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AHDB European Market Survey


07 May 2012

AHDB European Market Survey - 4 May 2012AHDB European Market Survey - 4 May 2012

In its latest forecasts for the global livestock and poultry markets, USDA estimates a two per cent rise in meat production during 2012.

AHDB

Global meat production forecast to grow during 2012

In its latest forecasts for the global livestock and poultry markets, USDA estimates a two per cent rise in meat production during 2012. This is led by a three per cent growth in production of pig meat, with poultry meat forecast to be up by two per cent. Beef and veal production is also forecast to increase, albeit only marginally.

USDA forecasts that global pig meat production in 2012 will total 104 million tonnes, 2.6 million tonnes higher than in 2011. This is largely due to a recovery of production in China and South Korea. In China, production is forecast to rise by four per cent to 51.6 million tonnes as milder weather conditions mean that there have been fewer disease outbreaks and better profitability has encouraged expansion. In Korea, production is projected to grow by 17 per cent as the industry recovers from the FMD outbreak which began in late 2010. However, this is still 12 per cent below its 2010 level. Elsewhere, production in Russia is expected to increase by five per cent due to expansion of modern, large-scale operations aided by government support. Most other major producing countries are expected to record little change in production between 2011 and 2012.

Global production of beef and veal is forecast to total 57 million tonnes in 2012. This represents a marginal increase compared with estimated production during 2011. Brazil, is expected to increase production by around two per cent to 9.2 million tonnes. Otherwise, the only major producer expected to increase production significantly is India, forecast to rise by 11 per cent to 3.5 million tonnes. This is all made up of buffalo meat since slaughter of cattle is not permitted in India. The increase is the result of an expanding dairy herd, increased slaughter and price competitiveness in the global market, with nearly half of production destined for export. As a result, India is projected to become the world’s largest exporter of beef in 2012. Balancing this increase, production in the US, the largest beef producer, is forecast to fall by four per cent to 11.5 million tonnes, largely as a result of lower cattle numbers due to drought conditions during 2011.

Poultry meat production is forecast to rise by two per cent to 87 million tonnes. Broiler meat makes up 94 per cent of this and most major producing countries are expected to increase production during 2012. The main exception is the US where high feed costs are limiting any expansion plans and high meat prices are set to reduce domestic consumption. Again, India is among the fastest growing producers, forecast to rise by 10 per cent as greater vertical integration and increasing demand from an expanding middle class support increased production.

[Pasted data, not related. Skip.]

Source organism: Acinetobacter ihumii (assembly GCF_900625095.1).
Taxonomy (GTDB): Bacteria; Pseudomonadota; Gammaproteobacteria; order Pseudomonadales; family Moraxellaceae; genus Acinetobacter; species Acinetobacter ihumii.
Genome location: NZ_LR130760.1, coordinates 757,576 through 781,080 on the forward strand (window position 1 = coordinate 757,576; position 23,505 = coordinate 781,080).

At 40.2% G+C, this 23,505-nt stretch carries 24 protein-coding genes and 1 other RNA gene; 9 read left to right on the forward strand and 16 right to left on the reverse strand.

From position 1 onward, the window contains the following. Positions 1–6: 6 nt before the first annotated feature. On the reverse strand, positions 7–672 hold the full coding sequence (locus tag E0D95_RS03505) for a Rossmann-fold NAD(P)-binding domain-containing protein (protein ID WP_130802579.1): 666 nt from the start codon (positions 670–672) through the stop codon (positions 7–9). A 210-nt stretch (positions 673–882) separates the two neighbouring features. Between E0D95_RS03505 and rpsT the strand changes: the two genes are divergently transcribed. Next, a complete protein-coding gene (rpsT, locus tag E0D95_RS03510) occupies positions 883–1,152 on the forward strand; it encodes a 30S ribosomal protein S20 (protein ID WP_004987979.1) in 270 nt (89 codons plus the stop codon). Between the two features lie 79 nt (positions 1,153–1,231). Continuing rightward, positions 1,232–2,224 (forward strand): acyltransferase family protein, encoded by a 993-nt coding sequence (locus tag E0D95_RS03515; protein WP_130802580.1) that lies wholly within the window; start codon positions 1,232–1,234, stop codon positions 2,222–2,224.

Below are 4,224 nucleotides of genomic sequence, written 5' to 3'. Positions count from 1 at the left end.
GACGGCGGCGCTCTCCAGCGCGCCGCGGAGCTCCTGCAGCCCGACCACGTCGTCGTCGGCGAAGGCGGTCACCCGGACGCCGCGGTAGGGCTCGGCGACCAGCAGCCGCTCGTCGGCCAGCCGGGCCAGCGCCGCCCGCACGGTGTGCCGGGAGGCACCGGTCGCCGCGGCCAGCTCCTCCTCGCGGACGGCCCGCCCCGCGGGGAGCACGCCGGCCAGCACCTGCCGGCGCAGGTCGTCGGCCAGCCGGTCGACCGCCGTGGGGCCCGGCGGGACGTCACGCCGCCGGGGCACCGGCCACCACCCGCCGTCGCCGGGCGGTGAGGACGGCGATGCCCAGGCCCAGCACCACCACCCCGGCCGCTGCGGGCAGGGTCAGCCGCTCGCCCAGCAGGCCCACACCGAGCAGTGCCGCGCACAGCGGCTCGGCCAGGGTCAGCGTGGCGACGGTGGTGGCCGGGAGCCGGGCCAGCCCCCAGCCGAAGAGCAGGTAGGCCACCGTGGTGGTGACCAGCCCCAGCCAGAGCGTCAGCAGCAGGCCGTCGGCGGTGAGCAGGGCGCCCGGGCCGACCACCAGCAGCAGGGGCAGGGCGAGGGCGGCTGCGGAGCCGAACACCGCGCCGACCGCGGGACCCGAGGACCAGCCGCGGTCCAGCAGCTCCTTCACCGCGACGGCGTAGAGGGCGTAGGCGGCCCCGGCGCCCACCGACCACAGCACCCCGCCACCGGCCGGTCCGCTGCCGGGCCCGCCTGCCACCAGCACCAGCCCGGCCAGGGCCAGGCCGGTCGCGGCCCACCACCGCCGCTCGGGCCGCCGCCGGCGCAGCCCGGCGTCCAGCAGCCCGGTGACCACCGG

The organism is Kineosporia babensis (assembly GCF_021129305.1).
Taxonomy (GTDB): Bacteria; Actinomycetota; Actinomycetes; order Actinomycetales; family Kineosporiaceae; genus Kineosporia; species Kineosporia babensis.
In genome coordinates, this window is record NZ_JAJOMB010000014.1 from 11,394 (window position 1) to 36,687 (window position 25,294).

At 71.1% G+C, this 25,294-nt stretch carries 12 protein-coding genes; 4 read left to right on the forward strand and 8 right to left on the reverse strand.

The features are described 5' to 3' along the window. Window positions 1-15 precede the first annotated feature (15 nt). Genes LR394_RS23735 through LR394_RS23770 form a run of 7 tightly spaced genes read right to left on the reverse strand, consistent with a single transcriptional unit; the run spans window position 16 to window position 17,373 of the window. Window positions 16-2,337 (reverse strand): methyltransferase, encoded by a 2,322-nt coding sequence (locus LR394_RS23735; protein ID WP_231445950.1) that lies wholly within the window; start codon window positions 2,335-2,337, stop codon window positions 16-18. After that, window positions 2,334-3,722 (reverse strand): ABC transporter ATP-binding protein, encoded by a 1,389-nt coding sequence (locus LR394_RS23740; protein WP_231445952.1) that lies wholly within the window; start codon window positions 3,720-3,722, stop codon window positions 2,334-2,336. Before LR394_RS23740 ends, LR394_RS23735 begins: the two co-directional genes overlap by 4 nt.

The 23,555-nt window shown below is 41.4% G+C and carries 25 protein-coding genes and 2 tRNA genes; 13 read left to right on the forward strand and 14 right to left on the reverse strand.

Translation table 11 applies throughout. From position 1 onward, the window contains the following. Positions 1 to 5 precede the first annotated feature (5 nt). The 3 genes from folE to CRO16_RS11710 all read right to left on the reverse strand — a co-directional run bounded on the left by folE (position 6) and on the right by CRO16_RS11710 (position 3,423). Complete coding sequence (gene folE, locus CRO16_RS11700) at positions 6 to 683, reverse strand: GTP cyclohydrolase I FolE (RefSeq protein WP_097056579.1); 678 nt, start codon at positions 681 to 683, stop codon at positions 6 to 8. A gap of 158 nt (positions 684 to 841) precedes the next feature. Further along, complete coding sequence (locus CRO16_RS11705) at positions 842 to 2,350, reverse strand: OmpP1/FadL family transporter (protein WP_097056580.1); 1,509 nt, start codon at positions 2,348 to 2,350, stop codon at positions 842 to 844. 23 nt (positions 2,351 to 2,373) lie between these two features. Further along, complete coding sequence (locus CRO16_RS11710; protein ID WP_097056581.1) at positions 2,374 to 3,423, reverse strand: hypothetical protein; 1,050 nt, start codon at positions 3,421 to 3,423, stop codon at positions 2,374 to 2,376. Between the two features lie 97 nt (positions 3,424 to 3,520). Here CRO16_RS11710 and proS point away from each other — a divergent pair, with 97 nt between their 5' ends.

Growth in China and Hong Kong pork imports

Chinese pork imports more than doubled in the first three months of 2012, compared with the same period of 2011, to reach 147,000 tonnes. Trade with the largest supplying nation, the US, was up by 150 per cent on the year. In addition, there was strong growth in shipments from Spain and Germany up 215 per cent and 580 per cent respectively. The average price of imports was up 56 per cent in US dollar terms partly due to a greater proportion of imports consisting of more expensive hams and shoulders and a firmer domestic market than a year earlier.



Chinese pork production was forecast by the USDA in late February to increase by four per cent in 2012. Fewer disease outbreaks in late 2011 combined with Chinese policies to encourage domestic suppliers to increase their inventories (see EMS 12/06). Therefore, despite the growth recorded in the first quarter, imports were forecast to fall for the year as a whole. In 2011, China made larger than normal purchases as disease problems constrained domestic supplies, leading to the government making large purchases from foreign sources to mitigate price rises.

Offal imports were also up on the previous year in the first quarter of 2012 but by only four per cent. Shipments from the largest supplying nation, the US, were down one per cent. In contrast, imports from the EU were up 29 per cent as some exporting countries exploited the increased potential for offal on the Chinese market. The average unit price of offal imports increased 31 per cent on the year in US dollar terms.

Hong Kong’s pork imports were up 27 per cent in the first quarter of 2012 compared with the previous year. The average unit price of pork imports was up 21 per cent in US dollars. Shipments from Brazil, Germany and the US were up 79, 50 and 73 per cent respectively. Brazil has identified Hong Kong as a market for growth to reduce its dependence on Russia. In contrast, there were 29 per cent less imports from China. There was also strong growth in shipments from the smaller supplying nations of Denmark, Spain and the UK.

Shipments of offal into Hong Kong fell by 15 per cent on the year. Despite the overall fall in volumes, imports from Germany and Brazil were up 17 and nine per cent. The unit price of offal imports rose 32 per cent on the year in US dollar terms.

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